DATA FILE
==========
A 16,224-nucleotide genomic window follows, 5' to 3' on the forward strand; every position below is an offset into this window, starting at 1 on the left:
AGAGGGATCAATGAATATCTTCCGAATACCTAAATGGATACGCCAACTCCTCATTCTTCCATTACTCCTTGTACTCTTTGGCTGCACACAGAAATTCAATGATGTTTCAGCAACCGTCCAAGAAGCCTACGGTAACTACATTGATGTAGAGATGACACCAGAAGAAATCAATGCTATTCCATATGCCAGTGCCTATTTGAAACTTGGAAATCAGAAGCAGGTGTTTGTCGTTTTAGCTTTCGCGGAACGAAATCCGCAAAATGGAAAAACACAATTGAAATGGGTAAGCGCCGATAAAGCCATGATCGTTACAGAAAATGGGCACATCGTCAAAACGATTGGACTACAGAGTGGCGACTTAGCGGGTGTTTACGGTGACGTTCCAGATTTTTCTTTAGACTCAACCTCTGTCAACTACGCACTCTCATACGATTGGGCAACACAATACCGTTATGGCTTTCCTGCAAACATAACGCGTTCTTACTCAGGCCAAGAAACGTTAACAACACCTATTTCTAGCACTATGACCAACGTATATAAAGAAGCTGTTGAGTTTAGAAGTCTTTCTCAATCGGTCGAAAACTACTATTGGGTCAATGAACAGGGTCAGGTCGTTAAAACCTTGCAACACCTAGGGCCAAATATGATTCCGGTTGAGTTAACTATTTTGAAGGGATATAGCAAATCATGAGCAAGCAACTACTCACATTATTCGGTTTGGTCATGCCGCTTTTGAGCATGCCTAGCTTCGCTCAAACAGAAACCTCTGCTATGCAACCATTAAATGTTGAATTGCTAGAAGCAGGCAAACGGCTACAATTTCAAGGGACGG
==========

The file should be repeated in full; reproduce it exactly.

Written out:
A 16,224-nucleotide genomic window follows, 5' to 3' on the forward strand; every position below is an offset into this window, starting at 1 on the left:
AGAGGGATCAATGAATATCTTCCGAATACCTAAATGGATACGCCAACTCCTCATTCTTCCATTACTCCTTGTACTCTTTGGCTGCACACAGAAATTCAATGATGTTTCAGCAACCGTCCAAGAAGCCTACGGTAACTACATTGATGTAGAGATGACACCAGAAGAAATCAATGCTATTCCATATGCCAGTGCCTATTTGAAACTTGGAAATCAGAAGCAGGTGTTTGTCGTTTTAGCTTTCGCGGAACGAAATCCGCAAAATGGAAAAACACAATTGAAATGGGTAAGCGCCGATAAAGCCATGATCGTTACAGAAAATGGGCACATCGTCAAAACGATTGGACTACAGAGTGGCGACTTAGCGGGTGTTTACGGTGACGTTCCAGATTTTTCTTTAGACTCAACCTCTGTCAACTACGCACTCTCATACGATTGGGCAACACAATACCGTTATGGCTTTCCTGCAAACATAACGCGTTCTTACTCAGGCCAAGAAACGTTAACAACACCTATTTCTAGCACTATGACCAACGTATATAAAGAAGCTGTTGAGTTTAGAAGTCTTTCTCAATCGGTCGAAAACTACTATTGGGTCAATGAACAGGGTCAGGTCGTTAAAACCTTGCAACACCTAGGGCCAAATATGATTCCGGTTGAGTTAACTATTTTGAAGGGATATAGCAAATCATGAGCAAGCAACTACTCACATTATTCGGTTTGGTCATGCCGCTTTTGAGCATGCCTAGCTTCGCTCAAACAGAAACCTCTGCTATGCAACCATTAAATGTTGAATTGCTAGAAGCAGGCAAACGGCTACAATTTCAAGGGACGG